The Medicare program is administered through private contractors by the Centers for Medicare and Medicaid Services ("CMS"), which is part of the United States Department of Health and Human Services ("HHS"). 42 U.S.C. §§ 1395h, 1395u. The contractors (usually insurance companies) are responsible for making an initial determination on claims under Parts A or B on the basis of regulations and other policies articulated by the Secretary. 42 U.S.C. § 1395ff(a)(1). Contractors responsible for making coverage determinations regarding skilled nursing services are referred to as "fiscal intermediaries." When a claim is filed, a fiscal intermediary, in this case AHS, makes an initial determination regarding whether to pay the claim on the basis of the information provided by the skilled nursing facility, in this case the Visiting Nurse Association of Chittenden and Grand Isle Counties. 42 U.S.C. § 1395ff(a)(1); 42 C.F.R. § 405.904(a)(2). If the claimant is dissatisfied with the intermediary's initial determination, he or she is entitled to request a redetermination by the intermediary, see 42 U.S.C. § 1395ff(a)(3); 42 C.F.R. § 405.940, and then a redetermination by a qualified independent contractor ("QIC"), in this case Maximus Federal Services, see 42 U.S.C. § 1395ff(c)(3)(B)(i); 42 C.F.R. § 405.968.

If the claimant is dissatisfied with the decision of the QIC, and the amount in controversy exceeds a certain threshold amount, the claimant may request a hearing before an ALJ. 42 U.S.C. § 1395ff(d)(1); 42 C.F.R. §§ 405.1000, 405.1002. At that hearing, the claimant has an opportunity to submit new evidence, and, if the intermediary elects to participate in the hearing, the claimant may conduct discovery. 42 C.F.R. §§ 405.1018, 405.1036, 405.1037. If the claimant is dissatisfied with the ALJ's decision, he or she may appeal to the Medicare Appeals Council ("MAC"). 42 U.S.C. § 1395ff(d)(2); 42 C.F.R. §§ 405.902, 405.1100. Finally, the MAC issues a decision, which is subject to review in federal court, see 42 U.S.C. § 1395ff(b)(1)(A); 42 C.F.R. §§ 405.1130, 405.1136, if the amount in controversy is at least $1,000, adjusted for inflation, see 42 U.S.C. § 1395ff(b)(1)(E)(i); 42 C.F.R. § 405.1006(c).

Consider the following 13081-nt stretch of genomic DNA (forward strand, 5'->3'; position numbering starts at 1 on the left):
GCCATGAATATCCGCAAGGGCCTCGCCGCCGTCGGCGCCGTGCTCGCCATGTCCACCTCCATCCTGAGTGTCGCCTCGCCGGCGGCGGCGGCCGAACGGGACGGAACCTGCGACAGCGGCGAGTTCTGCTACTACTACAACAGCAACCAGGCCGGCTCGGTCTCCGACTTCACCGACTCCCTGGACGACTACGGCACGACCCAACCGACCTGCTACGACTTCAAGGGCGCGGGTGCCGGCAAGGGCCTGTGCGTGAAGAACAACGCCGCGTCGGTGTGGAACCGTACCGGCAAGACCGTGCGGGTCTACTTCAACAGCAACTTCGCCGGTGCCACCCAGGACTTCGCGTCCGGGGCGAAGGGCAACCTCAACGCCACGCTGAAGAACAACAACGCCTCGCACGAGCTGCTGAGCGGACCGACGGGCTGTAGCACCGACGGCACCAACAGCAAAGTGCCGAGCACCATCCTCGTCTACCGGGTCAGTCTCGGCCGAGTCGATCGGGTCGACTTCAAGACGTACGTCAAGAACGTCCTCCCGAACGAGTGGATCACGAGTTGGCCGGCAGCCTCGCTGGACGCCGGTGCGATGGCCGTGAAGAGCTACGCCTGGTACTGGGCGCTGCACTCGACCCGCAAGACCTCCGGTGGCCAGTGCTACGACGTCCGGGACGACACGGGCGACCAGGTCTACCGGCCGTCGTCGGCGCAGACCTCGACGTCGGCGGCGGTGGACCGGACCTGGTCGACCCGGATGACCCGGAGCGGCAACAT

The Medicare statute unambiguously vests final authority in the Secretary, and no one else, to determine whether reimbursement for services should be made. Bodnar, 903 F.2d at 125 (citing 42 U.S.C. § 1395ff(a); Heckler v. Ringer, 466 U.S. 602, 617, 104 S.Ct. 2013, 80 L.Ed.2d 622 (1984) ("The Secretary's decision as to whether a particular medical service is 'reasonable and necessary' and the means by which she implements her decision ... are clearly discretionary decisions.")). In evaluating a claim for payment, the Secretary must determine whether the relevant services satisfy the fundamental requirement of 42 U.S.C. § 1395y(a), which requires that the services be "reasonable and necessary for the diagnosis or treatment of illness or injury." 42 U.S.C. § 1395y(a)(1)(A); see New York ex rel. Holland v. Sullivan, 927 F.2d 57, 58–59 (2d Cir.1991). This statutory standard gives the Secretary "wide discretion" to determine whether the numerous ...